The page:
People can be lazy (including me) and I freely admit that I don't try as hard to make my dogs as perfectly behaved as I would have to if I lived in Switzerland, for example. If I had to I would though, just as I would learn to manage without crates in the house if they were banned. It's an easy option to put a dog in a crate rather than deal with the issue that makes it necessary.

 

Crates do have their valid uses and I wouldn't be pleased if I didn't have the option to use them, but there are many more occasions when people use them for convenience rather than necessity, and I'm as guilty as anyone of doing that, just not to the same degree as some. My cut of point of how long I will leave a dog in a cage is much lower than some people on here.

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All perfectly logical arguments when one starts with anthropomorphism of dogs.

Just because you may spend 8 hours in bed at night, does that mean that you would be equally happy to be obliged to spend the same amount of time in bed during the day with nothing to do? No TV, no books, no bathroom visits, no way of seeing what is going on in the world outside - just lying there waiting long hours for someone to allow you to get up?

Mark Billadeau

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Tess, Nan and Rain are loose in the house. Maid is crated when we leave as she loves to jump on the counter to look at the sheep and explore :P Most of the time the hubby is home so crating doesn't happen. If for some reason we are gone more than 6 hrs, we put them in the barn kennels. The dogs are loose all the time, aside from when we have to crate Maid. When we do come home, we find out the dogs had made themselves home on the bed....mainly the pillows....

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What if your dog tips up its water or just runs out, especially on a hot day? What if you're unavoidably delayed and can't get home?

This argument could apply to uncrated dogs as well. I can't speak for Mark, but if I'm unavoidably delayed and can't get home I call my landlord, friends, neighbors, whatever so someone can go let the dogs out for me. In fact, if I know I'm working a long shift, I'll take the three most problematic with me (it's an animal emergency hospital, so they can be accommodated), but for them it's really more about needing meds at specific times than where they're actually located, crate or not.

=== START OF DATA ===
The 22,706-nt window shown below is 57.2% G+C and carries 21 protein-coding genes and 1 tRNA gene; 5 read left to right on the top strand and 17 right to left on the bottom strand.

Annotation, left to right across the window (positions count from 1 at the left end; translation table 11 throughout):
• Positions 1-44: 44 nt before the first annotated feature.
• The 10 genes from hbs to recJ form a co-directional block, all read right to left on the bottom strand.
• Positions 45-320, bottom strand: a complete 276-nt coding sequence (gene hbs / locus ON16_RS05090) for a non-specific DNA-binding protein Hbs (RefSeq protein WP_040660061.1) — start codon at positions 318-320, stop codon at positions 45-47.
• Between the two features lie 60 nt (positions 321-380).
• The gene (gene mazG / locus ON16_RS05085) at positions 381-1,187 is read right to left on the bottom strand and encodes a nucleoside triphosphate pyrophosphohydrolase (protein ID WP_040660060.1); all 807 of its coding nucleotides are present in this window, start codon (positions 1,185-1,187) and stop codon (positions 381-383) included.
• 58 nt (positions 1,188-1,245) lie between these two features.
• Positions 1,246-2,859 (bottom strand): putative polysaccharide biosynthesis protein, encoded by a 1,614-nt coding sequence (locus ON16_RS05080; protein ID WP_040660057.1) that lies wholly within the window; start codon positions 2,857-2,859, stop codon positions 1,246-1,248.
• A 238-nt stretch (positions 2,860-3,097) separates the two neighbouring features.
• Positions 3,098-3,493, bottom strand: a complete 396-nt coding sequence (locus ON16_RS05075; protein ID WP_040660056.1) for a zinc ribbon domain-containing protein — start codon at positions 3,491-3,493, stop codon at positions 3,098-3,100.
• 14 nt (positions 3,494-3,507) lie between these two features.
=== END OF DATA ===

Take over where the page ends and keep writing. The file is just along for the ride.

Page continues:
I don't think you can force anyone to be a responsible dog owner. I have seen dogs who are in runs or larger fenced areas who certainly aren't getting any sort of real care or interaction from their owners, but because they have a larger area to roam they are somehow better off in many people's minds. People who CARE about their dogs, even if they have to crate them for 8 hours during the day, make sure that the times the dogs aren't crated are full of quality human interaction. So when people make judgments about how others manage their dogs, they might also consider what's being done with those dogs during non-crated times. I can assure you that there are dogs whose lives are very poor indeed, even though they're never crated (and vice versa).

 

As always, generalizations and assumptions about other peoples' situations and management styles will lead to mistaken beliefs about the welfare/happiness of the animals in question.

 

I find it rather sad that people in Sweden, for example, are so limited in how they can have dogs, which means probably that many people who would like to have a dog and probably would be wonderful owners are unable to do so.

 

I remember one small town I lived in wanted to tackle the stray/outdoor cat problem by limiting the number of cats one could own. I had more than the proposed number, but my cats were indoor cats and so weren't contributing to the problem the ordnance was going to "fix." Why should I, a responsible, caring pet owner be required to let someone into my home to count my cats?

 

And yet, unspeakable cruelties happen on a regular basis, while authorities are worrying about whether someone's dog has been in a crate 4 hours or 6 hours. That's what's really sad.

 

J.

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I don't crate my adult dogs. All my dogs were crate trained as puppy's and at night. Around 6 months they are given free access to the house with supervision. Eventually, when fully trusted, without. I've left puppies in the kitchen while at work during the day with access to a crate. I'd come home at lunch for feeding, walk, play and then crated 2 hours till I came home. "I" never felt comfortable crating a puppy or adult dog all day unless recuperating from illness or surgery. I've had several adult females at one time and I managed them while away without a crate. I know my dogs would hate being crated all day. That's just my opinion.

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Night time is for sleeping - daytime for activity.

This is your schedule which your dogs have accepted; this does not mean it is THE ideal schedule for dogs. Take for example regions where the daytime temps exceed 100F; now the ideal schedule may be inactivity during the day and activity while it's cool. Would you consider someone who works the night shift cruel because their dogs are active at night and inactive during the day?

 

What if your dog tips up its water or just runs out, especially on a hot day? What if you're unavoidably delayed and can't get home?

This can be managed by using a 1.5 gal SS bucket attached to the inside of each dog's crate with a snap. If a dog needs more than 1.5 gal of water in 8hrs while at rest, that dog needs to see a vet.